#11: The Devin Townsend Project - Deconstruction
It’s safe to say that Devin Townsend completed the DTP cycle in an extremely grandiose fashion. With the likes of Mikael Akerfeldt, Joe Duplantier, Paul Masvidal, Tommy Rogers, and Greg Puciato coming in as guest musicians, it would be hard to believe that this album could be anything other than heavy and epic. Everything was blown over the top with Deconstruction, but it works in a way that only Devin Townsend can pull off. With dialogue about cheeseburgers, lines like “we all rip off Meshuggah,” and a song called “The Mighty Masturbator,” epicness is evenly balanced with comedic relief (even though that wasn’t his intent). So to sum this album up, it’s epic, it’s funny, it’s catchy, and it features a collective of metal superstars. Need I say more? It will be very interesting to see what direction Devy takes from this point forward.
#10: Dream Theater - A Dramatic Turn Of Events
This album was a dramatic turn of events indeed. With the Mike Portnoy era setting over the horizon for Dream Theater, the Mike Mangini era is just rising and shows plenty of promise. This new album from the progressive metal giants showcases some of their best work since the Octavarium/Train Of Thought days. With a much more rejuvenated sound, everything you would hope for from a Dream Theater album and more is here. The musicianship is top notch and as epic as ever (big surprise). A Dramatic Turn Of Events is certainly a breath of fresh air for many Dream Theater fans, including myself, as it shows that they are back to pushing themselves and their limits again. The Dream Theater machine shows no signs of slowing down yet.
#9: Decapitated - Carnival Is Forever
If you want a pure shot of adrenaline straight through your system via your ear canal, then this death metal masterpiece is exactly what you ordered. No other album this year can instantly get me as jacked as this album can. The heavier then hell riffs and brutal drum beats will cut right to your core. . .in a good way. After the tragedy that befell the band a few years back, it’s good to see that the new lineup releases such a beastly album. The essence of the Decapitated of old remains, but the new lineup has their own flare that is very much a good sign of things to come.
#8: Obscura - Omnivium
On we move into the realm of technical death metal. I’ll be honest. I listened to this album when it first came out in the spring and just didn’t get it. It grew on me a little bit over the summer, but it really wasn’t until I saw them play live on their North American tour this past fall with Devin Townsend and Children Of Bodom that it really clicked. I was left pretty much speechless after seeing them play. The only words I could really harness at the time were, “How they the hell can they do that?!” It wasn’t just the fact that they were playing ungodly fast tempos and blistering solos, but it was the fact that they were doing it effortlessly and made it look easy. That’s what truly blows my mind about this album. These guys are freakishly good. Not to mention that on top of the brutally fast blast beats and guitar solos are wickedly heavy death metal riffs. If you’re in the mood for some of the best technical death metal around today, look no further than Obscura.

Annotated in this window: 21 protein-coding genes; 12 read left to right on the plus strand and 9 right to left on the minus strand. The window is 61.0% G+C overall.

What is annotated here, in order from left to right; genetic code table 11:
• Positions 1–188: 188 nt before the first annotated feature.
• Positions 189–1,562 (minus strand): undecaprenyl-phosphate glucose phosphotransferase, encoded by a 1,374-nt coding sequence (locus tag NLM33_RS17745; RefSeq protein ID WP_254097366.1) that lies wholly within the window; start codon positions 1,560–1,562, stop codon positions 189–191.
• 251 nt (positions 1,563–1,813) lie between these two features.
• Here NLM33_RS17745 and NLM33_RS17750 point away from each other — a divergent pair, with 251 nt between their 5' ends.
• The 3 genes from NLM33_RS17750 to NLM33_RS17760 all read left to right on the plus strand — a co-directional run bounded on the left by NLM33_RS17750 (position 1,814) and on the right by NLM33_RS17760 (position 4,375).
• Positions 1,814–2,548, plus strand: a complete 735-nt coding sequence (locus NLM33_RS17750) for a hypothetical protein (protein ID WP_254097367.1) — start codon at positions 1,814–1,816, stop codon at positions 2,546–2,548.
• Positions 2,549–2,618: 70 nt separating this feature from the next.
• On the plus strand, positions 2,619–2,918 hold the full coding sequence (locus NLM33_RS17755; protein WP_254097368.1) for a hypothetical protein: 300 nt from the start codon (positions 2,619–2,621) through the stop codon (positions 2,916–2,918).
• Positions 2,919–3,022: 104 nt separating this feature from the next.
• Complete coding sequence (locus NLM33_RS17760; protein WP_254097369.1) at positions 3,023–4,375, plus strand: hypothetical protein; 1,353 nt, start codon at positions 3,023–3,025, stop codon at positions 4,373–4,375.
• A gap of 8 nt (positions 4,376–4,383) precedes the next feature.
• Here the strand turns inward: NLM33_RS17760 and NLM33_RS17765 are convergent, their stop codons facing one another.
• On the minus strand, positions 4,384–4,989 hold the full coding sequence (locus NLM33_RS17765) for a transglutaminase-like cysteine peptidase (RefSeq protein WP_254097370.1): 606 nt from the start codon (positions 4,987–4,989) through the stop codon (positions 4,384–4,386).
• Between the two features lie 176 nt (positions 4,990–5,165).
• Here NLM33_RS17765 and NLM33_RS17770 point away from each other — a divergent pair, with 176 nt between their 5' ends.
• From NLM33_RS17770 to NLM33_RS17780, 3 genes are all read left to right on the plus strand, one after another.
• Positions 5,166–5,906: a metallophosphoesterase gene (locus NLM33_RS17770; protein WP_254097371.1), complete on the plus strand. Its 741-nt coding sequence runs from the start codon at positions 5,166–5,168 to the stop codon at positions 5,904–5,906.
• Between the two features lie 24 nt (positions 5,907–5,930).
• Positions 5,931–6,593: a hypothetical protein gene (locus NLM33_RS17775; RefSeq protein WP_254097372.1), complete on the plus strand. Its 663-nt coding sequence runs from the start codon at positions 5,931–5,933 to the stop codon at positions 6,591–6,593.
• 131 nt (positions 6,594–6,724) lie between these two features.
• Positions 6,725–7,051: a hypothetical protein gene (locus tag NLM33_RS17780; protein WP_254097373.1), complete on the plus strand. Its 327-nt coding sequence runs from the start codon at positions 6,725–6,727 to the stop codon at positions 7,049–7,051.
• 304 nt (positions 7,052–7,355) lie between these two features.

#7: Animals As Leaders - Weightless
Tosin Abasi and crew are back with their sophomore effort gifting us some of the coolest around that would be considered anything but weightless. While their self-titled debut was more of a “testing the waters” kind of album, they’ve certainly shown through Weightless that they’ve found a formula that works and that they are ready to run with. This record shows that there is certainly good chemistry between Tosin, Javier, and Navene now. The album seems to have a much more focused approach than its predecessor. This isn’t to say, however, that what you loved about the AAL debut isn’t present on this album. It is….just improved upon several times over. Tosin Abasi is a man amongst boys. Believe it.
#6: Mastodon - The Hunter
Coming off of 2009’s incredibly progressive Crack The Skye, the big question for Mastodon was whether they would continue down that proggy path. With this year’s release of The Hunter, the answer would be a resounding NO. However, Mastodon has proven before and now again with this album that they are great at jamming. The song structures are more straightforward then their last progtastic release, yet continue to widen that spectrum that is the Mastodon sound. As opposed to having a concept album that requires a full run-through of the album to be fully grasped, The Hunter can be appreciated on a track-by-track basis. If Mastodon has proven anything over the course of their existence, it’s that they can do whatever they want and it will turn out awesome regardless.
#5: Born Of Osiris - The Discovery